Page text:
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DNA Damage and Repair

DNA Damage and Repair. Why do we care? Genetic diseases Cancer. Cellular Responses to DNA Damage. Reversal of DNA Damage Enzymatic photoreactivation Ligation of DNA strands Repair of photoproduct Tolerance of DNA Damage

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DNA Damage and Repair

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  1. DNA Damage and Repair • Why do we care? • Genetic diseases • Cancer

  2. Cellular Responses to DNA Damage • Reversal of DNA Damage • Enzymatic photoreactivation • Ligation of DNA strands • Repair of photoproduct • Tolerance of DNA Damage • Replicative bypass of template damage with gap formation and recombination (gap repair) • Excision of DNA Damage • Base excision repair • Nucleotide excision repair • Mismatch repair

  3. Mutagens and Carcinogens • Essentially all mutagens are carcinogens • Most carcinogens are mutagens

  4. Somatic vs. germ line mutations • Somatic mutations can lead to cancer • Germ line mutations can lead to birth defects • Most mutations cause neither • Some fall in non-coding DNA • Others are silent

  5. Types of mutations

  6. Types of substitutions • Missense • Results in an amino acid substitution • Nonsense • Results in a stop codon (TAG, TAA, TGA) • Same sense • No effect (silent mutation)

  7. Slippage

  8. Types of mutations • Multisite • Point mutations

  9. Multisite mutations • Cause gross chromosome abnormalities • Involve large regions of DNA • Arise during meiosis

  10. Types of multisite mutations • Inversions: ACBDEF • Duplications ABCDEEF • Deletions: ABCDF • Insertions: ABCDSEF • Substitutions: ATCDEF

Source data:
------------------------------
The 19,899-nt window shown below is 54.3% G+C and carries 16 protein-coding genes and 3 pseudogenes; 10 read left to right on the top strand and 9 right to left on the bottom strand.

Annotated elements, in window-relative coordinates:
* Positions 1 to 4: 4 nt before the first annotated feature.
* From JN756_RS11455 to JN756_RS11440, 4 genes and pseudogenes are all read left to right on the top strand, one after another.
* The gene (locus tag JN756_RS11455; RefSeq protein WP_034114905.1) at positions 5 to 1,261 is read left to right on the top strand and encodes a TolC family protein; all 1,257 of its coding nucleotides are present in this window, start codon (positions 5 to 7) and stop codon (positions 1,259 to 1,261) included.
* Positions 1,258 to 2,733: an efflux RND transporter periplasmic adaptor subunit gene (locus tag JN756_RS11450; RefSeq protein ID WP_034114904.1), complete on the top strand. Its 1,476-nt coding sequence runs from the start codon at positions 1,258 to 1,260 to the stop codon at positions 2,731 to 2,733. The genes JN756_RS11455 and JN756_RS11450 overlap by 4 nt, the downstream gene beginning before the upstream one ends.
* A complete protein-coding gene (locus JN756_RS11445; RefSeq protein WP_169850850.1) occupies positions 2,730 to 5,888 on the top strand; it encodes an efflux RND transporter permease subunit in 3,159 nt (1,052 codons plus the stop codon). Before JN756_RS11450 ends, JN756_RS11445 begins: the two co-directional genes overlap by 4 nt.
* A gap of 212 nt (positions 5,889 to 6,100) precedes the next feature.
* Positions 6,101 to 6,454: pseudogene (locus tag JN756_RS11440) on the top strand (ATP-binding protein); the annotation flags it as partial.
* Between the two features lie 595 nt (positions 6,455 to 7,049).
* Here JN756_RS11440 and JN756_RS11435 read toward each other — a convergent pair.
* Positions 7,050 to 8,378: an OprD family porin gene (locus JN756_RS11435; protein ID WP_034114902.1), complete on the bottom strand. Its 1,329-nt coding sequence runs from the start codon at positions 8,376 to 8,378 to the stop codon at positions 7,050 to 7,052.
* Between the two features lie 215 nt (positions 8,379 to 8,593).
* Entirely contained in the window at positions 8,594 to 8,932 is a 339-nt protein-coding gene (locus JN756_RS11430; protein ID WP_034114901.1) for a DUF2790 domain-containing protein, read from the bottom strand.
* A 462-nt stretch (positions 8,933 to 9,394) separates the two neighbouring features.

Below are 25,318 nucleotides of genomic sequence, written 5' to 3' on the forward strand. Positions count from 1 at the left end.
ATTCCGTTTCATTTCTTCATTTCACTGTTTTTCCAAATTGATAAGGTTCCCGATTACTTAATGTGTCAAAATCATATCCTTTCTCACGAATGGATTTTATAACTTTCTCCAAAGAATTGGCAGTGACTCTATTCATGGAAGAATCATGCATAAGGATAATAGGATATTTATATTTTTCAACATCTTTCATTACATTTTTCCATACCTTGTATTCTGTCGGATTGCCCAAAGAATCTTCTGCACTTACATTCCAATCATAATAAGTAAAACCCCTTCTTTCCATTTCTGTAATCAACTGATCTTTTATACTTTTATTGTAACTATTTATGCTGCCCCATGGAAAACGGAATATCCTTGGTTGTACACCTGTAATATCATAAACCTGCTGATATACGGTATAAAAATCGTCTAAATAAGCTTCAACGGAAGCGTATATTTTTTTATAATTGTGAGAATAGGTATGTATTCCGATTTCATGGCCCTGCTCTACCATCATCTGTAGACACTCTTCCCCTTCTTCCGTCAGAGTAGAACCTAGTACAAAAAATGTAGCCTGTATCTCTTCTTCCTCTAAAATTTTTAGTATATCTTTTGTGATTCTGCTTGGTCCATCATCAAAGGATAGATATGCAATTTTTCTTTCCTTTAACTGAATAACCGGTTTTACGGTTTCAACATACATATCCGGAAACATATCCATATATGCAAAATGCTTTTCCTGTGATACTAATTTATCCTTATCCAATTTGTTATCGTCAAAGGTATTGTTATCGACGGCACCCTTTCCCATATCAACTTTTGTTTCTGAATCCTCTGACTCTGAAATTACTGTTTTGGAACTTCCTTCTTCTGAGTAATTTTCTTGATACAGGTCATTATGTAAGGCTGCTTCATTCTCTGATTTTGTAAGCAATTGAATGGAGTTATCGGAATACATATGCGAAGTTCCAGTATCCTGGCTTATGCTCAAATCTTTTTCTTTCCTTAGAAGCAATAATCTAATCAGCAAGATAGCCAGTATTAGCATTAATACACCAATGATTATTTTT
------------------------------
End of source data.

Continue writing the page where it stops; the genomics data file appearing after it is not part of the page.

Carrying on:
11. Point mutations • Involve only one or a few nucleotides • Arise during DNA replication • Require two errors • An error during DNA replication • Failure to correct that error

  12. Types of point mutations • Substitutions: GATC CATC • Insertion: GATC GGATC • Deletion: GATC GTC • Duplication: GATC GAGATC • Inversion: GATC GTAC

  13. What is the first defense against mutations? • 3’ to 5’ exonuclease activity of the polymerases

  14. Natural causes of mutations • Base tautomerization • UV damage • Spontaneous deamination

  15. Adenine tautomer

  16. Generation of a mutation by the adenine tautomer- About every 1 in 104 bases

  17. UV damage

  18. Spontaneous deamination • Three of the four bases have exocyclic amino groups • Adenosine produces hypoxanthine • Guanine produces xanthine • Cytosine produces uracil

  19. Hypoxanthine

  20. Deamination of cytosine produces uracil

  21. If replication occurs a mutation will result

  22. Removal of uracil from DNA

  23. Why do cells use thymine rather than uracil?

  24. Answer • The reason cells use thymine in their DNA • Is to allow recognition of uracil formed from cytosine • But what about RNA? • RNA is short lived and in many copies.

  25. Chemical mutagens • Chemicals that accelerate the deamination reaction • Base analogues • Alkylating agents • Intercalation agents

  26. Base analogues • 5-bromouracil • Goes in as T • Can base pair with A but also G to a smaller degree

  27. Generation of a mutation by 5-bromouracil

  28. Intercalation • Flat aromatic compounds • Acridine dyes • Ethidium bromide • Cause frame-shifting

  29. Repair mechanisms • We are exposed to mutagens all the time • you would expect repair mechanisms to exist • A number of different repair mechanisms do exist